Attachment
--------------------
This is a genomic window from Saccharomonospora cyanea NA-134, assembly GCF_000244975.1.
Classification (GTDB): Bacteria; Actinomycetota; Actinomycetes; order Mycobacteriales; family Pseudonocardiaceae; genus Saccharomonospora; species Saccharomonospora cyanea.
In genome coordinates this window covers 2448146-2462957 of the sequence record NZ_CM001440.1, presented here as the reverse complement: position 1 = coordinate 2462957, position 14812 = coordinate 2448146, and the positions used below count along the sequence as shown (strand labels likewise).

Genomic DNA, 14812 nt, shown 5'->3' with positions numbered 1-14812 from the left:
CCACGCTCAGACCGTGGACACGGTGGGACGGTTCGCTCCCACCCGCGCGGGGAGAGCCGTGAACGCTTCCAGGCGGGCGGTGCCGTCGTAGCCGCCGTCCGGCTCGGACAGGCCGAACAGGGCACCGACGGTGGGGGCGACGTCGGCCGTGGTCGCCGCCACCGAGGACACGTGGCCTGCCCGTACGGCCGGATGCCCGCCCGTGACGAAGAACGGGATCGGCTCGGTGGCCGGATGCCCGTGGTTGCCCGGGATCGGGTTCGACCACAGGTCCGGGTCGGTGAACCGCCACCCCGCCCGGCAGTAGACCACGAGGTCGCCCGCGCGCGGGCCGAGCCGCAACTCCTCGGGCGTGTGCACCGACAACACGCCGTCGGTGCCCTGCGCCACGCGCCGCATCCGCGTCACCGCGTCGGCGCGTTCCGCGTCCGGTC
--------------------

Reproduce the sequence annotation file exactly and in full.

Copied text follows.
This is a genomic window from Saccharomonospora cyanea NA-134, assembly GCF_000244975.1.
Classification (GTDB): Bacteria; Actinomycetota; Actinomycetes; order Mycobacteriales; family Pseudonocardiaceae; genus Saccharomonospora; species Saccharomonospora cyanea.
In genome coordinates this window covers 2448146-2462957 of the sequence record NZ_CM001440.1, presented here as the reverse complement: position 1 = coordinate 2462957, position 14812 = coordinate 2448146, and the positions used below count along the sequence as shown (strand labels likewise).

Genomic DNA, 14812 nt, shown 5'->3' with positions numbered 1-14812 from the left:
CCACGCTCAGACCGTGGACACGGTGGGACGGTTCGCTCCCACCCGCGCGGGGAGAGCCGTGAACGCTTCCAGGCGGGCGGTGCCGTCGTAGCCGCCGTCCGGCTCGGACAGGCCGAACAGGGCACCGACGGTGGGGGCGACGTCGGCCGTGGTCGCCGCCACCGAGGACACGTGGCCTGCCCGTACGGCCGGATGCCCGCCCGTGACGAAGAACGGGATCGGCTCGGTGGCCGGATGCCCGTGGTTGCCCGGGATCGGGTTCGACCACAGGTCCGGGTCGGTGAACCGCCACCCCGCCCGGCAGTAGACCACGAGGTCGCCCGCGCGCGGGCCGAGCCGCAACTCCTCGGGCGTGTGCACCGACAACACGCCGTCGGTGCCCTGCGCCACGCGCCGCATCCGCGTCACCGCGTCGGCGCGTTCCGCGTCCGGTC